What To Make of Josh Hader’s Hateful Tweets
Yesterday, Josh Hader should have remembered the day by pitching in his first All-Star Game. Sure, he gave up a home run to Seattle Mariners shortstop and former Brewers player Jean Segura, but still, he could remember pitching in the All-Star Game. Instead, this day will be remembered as one where the sports world found countless tweets with racist, homophobic and hurtful language when Hader was 17. Where do we go from here with a guy that was supposed to be the face of the franchise?
These are pretty hateful tweets that span a wide range of hurtful messaging about black people, gay people and others. Hader already apologized, and Milwaukee Brewers outfielder Lorenzo Cain said that this was a ‘non-issue’ for him. Obviously, Hader will go in front of his teammates before Friday’s game and talk about everything. Even though it’s hard to fathom, people will get behind and support him. That’s what teammates do. Most humans understand that people act recklessly as children and grow up through the years. We’ve all said hurtful things that we would not want the world to know. If you think you’re perfect, you
As for fans, they can chose how they want to support or not support. Sure, Cubs and Cardinals fans will always have this against us. It’s a different version of what Brewers fans went through with Ryan Braun years ago. Some still do not cheer for Braun after all these years because he’s a ‘cheater.’ There will be people who will not cheer for Josh Hader going forward because he’s a ‘racist’ and a ‘homophobe.’ If you feel it’s morally wrong to cheer for a guy like Hader, I have bad news about different players on the team. Most people are shitty and not worth cheering for. It’s best to just embrace that and move forward.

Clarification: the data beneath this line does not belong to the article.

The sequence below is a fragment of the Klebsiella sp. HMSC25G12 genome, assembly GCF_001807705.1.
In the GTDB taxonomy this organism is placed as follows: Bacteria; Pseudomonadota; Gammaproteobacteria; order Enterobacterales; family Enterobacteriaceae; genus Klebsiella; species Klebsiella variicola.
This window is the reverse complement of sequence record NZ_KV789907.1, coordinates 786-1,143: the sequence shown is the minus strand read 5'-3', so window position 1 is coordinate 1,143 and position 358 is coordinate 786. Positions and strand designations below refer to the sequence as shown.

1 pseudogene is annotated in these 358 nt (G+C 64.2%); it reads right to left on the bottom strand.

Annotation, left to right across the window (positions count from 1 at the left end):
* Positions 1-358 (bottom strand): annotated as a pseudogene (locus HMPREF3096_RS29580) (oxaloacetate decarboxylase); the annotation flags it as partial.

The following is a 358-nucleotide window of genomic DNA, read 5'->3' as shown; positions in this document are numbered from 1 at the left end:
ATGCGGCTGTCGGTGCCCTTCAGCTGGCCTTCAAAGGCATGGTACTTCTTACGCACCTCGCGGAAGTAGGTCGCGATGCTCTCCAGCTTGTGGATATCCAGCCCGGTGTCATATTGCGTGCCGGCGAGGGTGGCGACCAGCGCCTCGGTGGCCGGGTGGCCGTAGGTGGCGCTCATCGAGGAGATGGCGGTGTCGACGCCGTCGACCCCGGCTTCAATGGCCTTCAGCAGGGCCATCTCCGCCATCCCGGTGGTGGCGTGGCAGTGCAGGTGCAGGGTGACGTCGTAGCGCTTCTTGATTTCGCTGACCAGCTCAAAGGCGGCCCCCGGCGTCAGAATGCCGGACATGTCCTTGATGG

Take this with you or not, Hader grew up in a very small town. Millersville, Maryland is a town of 20,000. It’s an old railroad town with many industrial types, and only half of the city has a college degree. The town is primarily white with 71 percent and only 12.5 percent African-Americans. The amount of exposure that Hader had to different cultures was extremely limited. He did not grow up in a melting pot like Milwaukee or any other big city in the United States. If you’re curious why a 17 year old might say those things, look no further than the place he grew up in.
What would go a long way for me with Hader is to do some outreach in the community. Whether it’s related to issues plaguing black people in Milwaukee or working with gay rights, it would be a great gesture for Hader to get involved somewhere. And do it in a quiet manner to begin because the cynics will say it’s a public relations stunt, but to me, it’s a good way to display change especially if it becomes a cause of yours in future years.
Tonight is a very low point in Hader’s career. It’s going to be awkward for him through the next month or two at the stadium and with the fans across social media. Hope he can find a way to make this right even if some think the damage is already done.